Beaver buddies 'doing really well together' as they recover from injuries at wildlife centre

A lonely beaver has found a best friend after spending a year alone while recovering at the Alberta Institute for Wildlife Conservation north of Calgary.

Both animals were rescued in Calgary after apparently being attacked by predators

Two beavers have become best pals at the Alberta Institute for Wildlife Conservation. The male and female beavers were found injured in Calgary and brought to the rural facility, the first in June 2016 and the second in June 2017. (Alberta Institute for Wildlife Conservation)

A year after being found injured on a Calgary golf course, a lonely beaver now has a best friend.

When the female was about five weeks old, she was discovered with an injured tail, possibly from a predator looking to make an easy meal of the baby beaver. She was given the designation 16-946.

In June of 2016 she was brought to the Alberta Institute for Wildlife Conservation, about 30 kilometres north of Calgary, where she has been recovering but spending much of her time alone.

But one year after being rescued, 16-946 now has a furry beaver companion. His name is 17-536, and he has a similar story to his rehabilitated friend.

"He was found in a northeast Calgary area storm drain — very unusual location for him to be found," Holly Duvall, the group's executive director, told the Calgary Eyeopener.

"It was well away from water and he had quite a substantial puncture wound to his back. So we again think with him that he was probably attacked by a predator of some sort."

The new beaver has been at the facility since June of this year and the two creatures have become fast friends, interacting and getting to know each other during supervised visits and swims in the pool.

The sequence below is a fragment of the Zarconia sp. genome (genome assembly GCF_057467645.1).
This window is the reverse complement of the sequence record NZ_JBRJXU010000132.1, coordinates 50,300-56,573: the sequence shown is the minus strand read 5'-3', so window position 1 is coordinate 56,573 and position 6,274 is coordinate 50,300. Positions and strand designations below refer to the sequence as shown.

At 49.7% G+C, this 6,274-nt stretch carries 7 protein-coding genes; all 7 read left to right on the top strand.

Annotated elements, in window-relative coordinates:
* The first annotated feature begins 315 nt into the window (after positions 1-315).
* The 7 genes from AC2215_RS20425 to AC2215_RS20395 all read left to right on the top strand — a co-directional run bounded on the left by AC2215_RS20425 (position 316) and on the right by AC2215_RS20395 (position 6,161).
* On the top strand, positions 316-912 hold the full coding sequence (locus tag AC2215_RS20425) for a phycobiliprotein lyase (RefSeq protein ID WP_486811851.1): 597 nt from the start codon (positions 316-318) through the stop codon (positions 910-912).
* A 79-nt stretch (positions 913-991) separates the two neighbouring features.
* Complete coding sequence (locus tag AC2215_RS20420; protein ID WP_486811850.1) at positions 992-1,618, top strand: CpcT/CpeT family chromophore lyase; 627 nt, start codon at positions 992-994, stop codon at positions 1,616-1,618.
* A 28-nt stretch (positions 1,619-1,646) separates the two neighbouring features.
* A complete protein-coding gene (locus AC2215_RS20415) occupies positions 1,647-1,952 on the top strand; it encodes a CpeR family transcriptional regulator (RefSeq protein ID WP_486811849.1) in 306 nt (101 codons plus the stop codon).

Beaver buddies

Duvall said 16-946 has met a few other beavers at the facility since she came to the institute a year ago, but 17-536 is the first one she has gotten along with.

"It's still slow, introductions are supervised," Duvall said. 

"We want to make sure they're both safe. Beaver introductions can be quite dangerous. They can be quite aggressive to one another, especially when they're outside of the family unit."

Duvall said having a little company is helping both beavers recover from their traumas and the two beavers are socializing.

"It really helps with their mental well-being, which is a great aid to their recovery while they're in our care," Duvall said. 

While it's still too early to tell if there is a love connection in the works between the two beavers, Duvall said it's possible that the two will continue to live as a pair when they leave the facility and are reintroduced into the wild sometime in the spring of 2018.

"Based on how their interactions are going right now, they're doing really well together. So we would hope they would remain together in the wild as well."

Costly critters

Duvall said beavers spend two to three years in a family unit before breaking out on their own. 

The Alberta Institute for Wildlife Conservation is a charitable organization, and raising beavers is a costly endeavour. Food, water, husbandry and care for the two beavers will cost nearly $23,000 a year, so the the group has set up a GoFundMe page where people can donate to the care and upkeep of the animals.

There is also an option to "adopt" wild animals online, including the pair of beavers, through the group's online store.